Royce Gracie opinion about Taekwondo

4:47:00 AM Tkd kwan 10 Comments

 


 In the last 15 years or more, the Korean martial art Taekwondo was criticized a lot from many people in the martial arts community, because many fundamental changes were made and changed the image of Taekwondo.

That is when we started to hear terms as ballet to describe Taekwondo practice or fencing to describe sparring.

With respect to all sports but Taekwondo is Taekwondo, but the competition such as the Olympics or the World championships forced the schools and clubs to follow certain ways of training to help their athletes to win fights. We rarely see knockouts in Taekwondo nowadays, which means that scoring is winning.

We have seen a comment of someone well respected in Brazilian Jiu Jitsu and we thought to share that with you.

The comment concerns the star of BJJ Royce Gracie, Let's introduce him first for those who do not know him.

Royce Gracie is a Brazilian retired professional mixed martial artist, born12 December 1966 (age 56) Rio de Janeiro, Brazila UFC Hall of Famer, and a Gracie Jiu-Jitsu practitioner. A member of the Gracie family, he is considered to be one of the most influential figures in the history of mixed martial arts.

He has a record of 20 fights in the mixed martial arts competition, He won 15, He lost 2 and 3 draws.

He said that Taekwondo is not the same as it was before, Royce said that Taekwondo was created to rip off heads, but nowadays, the taekwondo athletes should only score points and be called Olympic champions

In the comments on the video one man says that the Taekwondo championship nowadays is Nutella. 

We do know that many of our reader would agree and also others would dislike this opinion from someone who practice a different style, but let's be honest and say that Taekwondo is not the same as it was before!

Let's watch the video :)



https://www.youtube.com/shorts/UWSvihJqYXg

10 comments:

  1. totally agree, tkd is a slapping competition and boring nowadays

    ReplyDelete
  2. He isn't wrong. I'm proud of my Taekwondo belt and my school. I train the kids and adults to kick hard. It's self defense. We've gone to tournaments where swatting a fly is considered excessive and we've gotten scolded for in their eyes being too rough... like really? Yet your club. Charges more then mine!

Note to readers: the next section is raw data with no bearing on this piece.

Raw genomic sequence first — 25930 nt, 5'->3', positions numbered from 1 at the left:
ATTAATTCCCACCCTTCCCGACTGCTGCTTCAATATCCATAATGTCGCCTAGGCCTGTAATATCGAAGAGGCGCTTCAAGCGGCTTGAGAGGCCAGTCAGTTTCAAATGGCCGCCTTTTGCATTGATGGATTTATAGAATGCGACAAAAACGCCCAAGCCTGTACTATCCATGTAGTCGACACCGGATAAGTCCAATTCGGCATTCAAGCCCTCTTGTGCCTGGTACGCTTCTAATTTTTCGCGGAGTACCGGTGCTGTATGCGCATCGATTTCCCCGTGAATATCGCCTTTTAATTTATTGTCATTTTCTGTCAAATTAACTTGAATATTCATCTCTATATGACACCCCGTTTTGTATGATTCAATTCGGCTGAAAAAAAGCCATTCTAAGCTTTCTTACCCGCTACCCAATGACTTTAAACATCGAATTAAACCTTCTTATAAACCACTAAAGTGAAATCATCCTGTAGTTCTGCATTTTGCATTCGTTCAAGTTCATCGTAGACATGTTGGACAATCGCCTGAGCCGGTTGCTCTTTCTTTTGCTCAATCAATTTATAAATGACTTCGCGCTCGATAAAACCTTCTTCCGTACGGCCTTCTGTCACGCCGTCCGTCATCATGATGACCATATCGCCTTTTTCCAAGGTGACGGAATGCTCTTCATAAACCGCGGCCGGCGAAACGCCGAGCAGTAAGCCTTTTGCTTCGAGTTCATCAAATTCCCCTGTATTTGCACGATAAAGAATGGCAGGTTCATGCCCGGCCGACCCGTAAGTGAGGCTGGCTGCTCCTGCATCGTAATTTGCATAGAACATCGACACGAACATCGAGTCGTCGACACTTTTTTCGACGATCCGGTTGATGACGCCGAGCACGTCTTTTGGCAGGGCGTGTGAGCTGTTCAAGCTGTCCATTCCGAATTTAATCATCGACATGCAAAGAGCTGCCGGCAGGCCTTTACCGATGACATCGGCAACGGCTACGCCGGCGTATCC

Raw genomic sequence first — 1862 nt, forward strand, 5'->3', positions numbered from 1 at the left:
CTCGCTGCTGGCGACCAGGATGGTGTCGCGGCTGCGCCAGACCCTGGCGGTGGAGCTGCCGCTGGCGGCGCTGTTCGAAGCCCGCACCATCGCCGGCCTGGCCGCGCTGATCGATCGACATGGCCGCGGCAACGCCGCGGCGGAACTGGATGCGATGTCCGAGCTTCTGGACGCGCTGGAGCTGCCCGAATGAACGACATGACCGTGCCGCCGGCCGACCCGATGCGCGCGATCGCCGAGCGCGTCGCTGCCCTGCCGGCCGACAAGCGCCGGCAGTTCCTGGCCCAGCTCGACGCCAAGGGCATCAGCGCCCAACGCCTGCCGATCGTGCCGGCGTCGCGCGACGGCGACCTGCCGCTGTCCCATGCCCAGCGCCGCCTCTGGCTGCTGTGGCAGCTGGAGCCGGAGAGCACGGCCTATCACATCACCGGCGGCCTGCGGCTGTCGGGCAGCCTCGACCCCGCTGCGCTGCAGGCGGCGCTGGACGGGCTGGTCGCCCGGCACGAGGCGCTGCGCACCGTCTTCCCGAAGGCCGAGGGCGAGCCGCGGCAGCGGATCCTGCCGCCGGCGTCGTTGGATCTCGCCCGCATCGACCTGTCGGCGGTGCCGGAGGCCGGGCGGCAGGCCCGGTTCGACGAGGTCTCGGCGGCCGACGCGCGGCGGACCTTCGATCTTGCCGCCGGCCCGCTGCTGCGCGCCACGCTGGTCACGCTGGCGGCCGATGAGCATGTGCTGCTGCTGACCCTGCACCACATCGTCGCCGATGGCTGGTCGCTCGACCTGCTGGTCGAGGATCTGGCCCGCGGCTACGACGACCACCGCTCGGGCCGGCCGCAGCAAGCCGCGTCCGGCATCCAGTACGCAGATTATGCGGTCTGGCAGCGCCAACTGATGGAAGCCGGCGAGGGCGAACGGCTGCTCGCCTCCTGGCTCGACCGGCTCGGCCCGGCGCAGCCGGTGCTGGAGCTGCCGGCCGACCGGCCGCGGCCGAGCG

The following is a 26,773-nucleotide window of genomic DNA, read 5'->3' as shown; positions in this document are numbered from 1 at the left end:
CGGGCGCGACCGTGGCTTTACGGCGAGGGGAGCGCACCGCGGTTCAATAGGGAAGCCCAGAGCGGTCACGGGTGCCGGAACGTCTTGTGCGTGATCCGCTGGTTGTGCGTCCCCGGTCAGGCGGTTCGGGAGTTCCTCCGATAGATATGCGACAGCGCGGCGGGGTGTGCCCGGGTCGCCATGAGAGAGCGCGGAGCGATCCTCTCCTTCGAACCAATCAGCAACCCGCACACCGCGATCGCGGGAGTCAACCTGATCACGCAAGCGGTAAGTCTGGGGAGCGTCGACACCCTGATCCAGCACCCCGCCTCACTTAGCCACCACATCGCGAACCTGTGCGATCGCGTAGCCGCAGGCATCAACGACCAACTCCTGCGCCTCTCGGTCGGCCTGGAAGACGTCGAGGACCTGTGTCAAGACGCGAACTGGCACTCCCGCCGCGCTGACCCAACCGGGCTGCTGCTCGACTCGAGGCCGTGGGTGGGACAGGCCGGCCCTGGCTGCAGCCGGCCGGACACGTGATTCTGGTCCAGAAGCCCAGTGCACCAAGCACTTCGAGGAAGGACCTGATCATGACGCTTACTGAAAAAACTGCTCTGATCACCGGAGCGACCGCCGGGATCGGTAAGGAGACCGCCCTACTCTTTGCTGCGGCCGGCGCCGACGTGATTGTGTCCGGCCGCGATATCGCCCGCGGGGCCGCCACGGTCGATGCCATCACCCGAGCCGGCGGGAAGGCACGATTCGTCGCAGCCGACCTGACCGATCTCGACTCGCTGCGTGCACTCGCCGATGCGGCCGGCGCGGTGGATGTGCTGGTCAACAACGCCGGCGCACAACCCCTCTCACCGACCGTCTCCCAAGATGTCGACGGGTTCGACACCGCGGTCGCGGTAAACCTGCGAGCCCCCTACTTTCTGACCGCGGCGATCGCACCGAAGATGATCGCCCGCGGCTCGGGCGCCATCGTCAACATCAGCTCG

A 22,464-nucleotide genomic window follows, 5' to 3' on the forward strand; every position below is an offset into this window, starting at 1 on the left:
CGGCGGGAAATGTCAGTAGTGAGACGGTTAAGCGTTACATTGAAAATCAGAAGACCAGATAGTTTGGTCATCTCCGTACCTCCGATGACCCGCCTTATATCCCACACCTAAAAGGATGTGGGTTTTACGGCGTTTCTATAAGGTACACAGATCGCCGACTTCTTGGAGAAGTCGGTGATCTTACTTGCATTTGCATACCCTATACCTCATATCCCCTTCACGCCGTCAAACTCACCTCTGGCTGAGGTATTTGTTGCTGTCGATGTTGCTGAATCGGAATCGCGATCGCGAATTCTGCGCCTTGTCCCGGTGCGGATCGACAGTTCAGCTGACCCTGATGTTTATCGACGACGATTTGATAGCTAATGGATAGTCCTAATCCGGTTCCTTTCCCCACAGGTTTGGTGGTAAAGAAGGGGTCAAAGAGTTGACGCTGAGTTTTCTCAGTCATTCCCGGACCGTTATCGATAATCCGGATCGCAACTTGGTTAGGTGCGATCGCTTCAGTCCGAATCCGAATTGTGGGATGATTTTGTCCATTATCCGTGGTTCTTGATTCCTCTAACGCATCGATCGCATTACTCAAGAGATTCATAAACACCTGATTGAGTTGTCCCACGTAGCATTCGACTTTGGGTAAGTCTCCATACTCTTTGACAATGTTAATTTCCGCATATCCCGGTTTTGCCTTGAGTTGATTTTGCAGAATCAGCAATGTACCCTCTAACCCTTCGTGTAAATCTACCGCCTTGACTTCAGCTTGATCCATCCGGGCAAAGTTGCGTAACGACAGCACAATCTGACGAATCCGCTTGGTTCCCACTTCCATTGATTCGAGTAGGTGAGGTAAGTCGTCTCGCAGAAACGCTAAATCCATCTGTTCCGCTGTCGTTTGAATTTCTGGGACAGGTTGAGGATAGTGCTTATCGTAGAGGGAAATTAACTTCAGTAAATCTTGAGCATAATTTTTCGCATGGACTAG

ReplyDelete
  3. I watched jiujitsu tournaments. Boring like hell, I teach Tae Kwon Do for over 35 years.My students can hurt anyone with their kicks. I respect jiu Jit Su style and can’t call it martial arts. It’s a sport.

    ReplyDelete
  4. My TKD master was on Koreas national team when he was younger and was only in the U.S for a year or so when I started in 1987. There were no pads, no headgear then. We literally beat the crap out of each when we sparred each other. He kept it traditional, but there is definitely a difference now. Not saying that it’s bad. It still takes the strategy and speed to score points.
    I remember it began to change when Korea hosted the Olympics. I really enjoy watching the videos of the young athletes now

    ReplyDelete
  5. Tae Kwon do is a Art form. It takes years to Master those kicks. Yet it does provide a discipline for the kids. I think today to be considered black belt one must learn to mix styles for combat purposes.

    ReplyDelete
  6. I am an old school taekwondo jin. For laughs me and my old training buddies will peek into the new taekwondo dojangs and we just have good laughs at the comedy show circuses we see.

    ReplyDelete
  7. Tkd isn't tkd. There are mainly 2 styles. The famous one is what you see in olympic games. That's the boring style. Look at the traditional style.

    ReplyDelete
  8. old-school taekwondo is the real taekwondo! I'm proud to be one old-school 3th degree blackbelt. back then your first blackbelt required a break of 4 brick without spacers, and that was just the start. A day training ended full of bruises and after couple months hands and foots full of calluses. Old taekwondo poomse the hyeongs,taught us the self-defense movements and one step and three step sparring made them fluent. Those where the core teachings in our dojang lot of discipline . I'm thankful of my Korean grandmaster he taught us well.

    ReplyDelete
  9. TKD definitely has changed from when I practiced it in the 90s - seems more like "tap-score" than before. Too much emphasis on scoring points and fighting within the (WTF) rules. To be fair, even in the 90s, I could see a bit of the focus on the sport side too in both drills and sparring. I'll always be proud of the blood, sweat and tears I put in to my black belt. However, after the 1st dan, it just seemed like not a whole lot was left besides new poomsae and just refining what you've already to come to learn while paying a whole bunch for your next dan test. But, I understand this "evolution". If you're the one training, why put so much emphasis in your training only to lose at tournaments?

    After 6 years of practicing TKD, I started to try other disciplines such as kendo, escrima, MMA, wing chun, wushu, but predominantly Muay Thai and BJJ. I can say that TKD isn't the only martial art that's changed like this though. If there are rules in combat sports, practitioners are going to try their best to excel within the rules, doesn't matter what martial art it is.

    ReplyDelete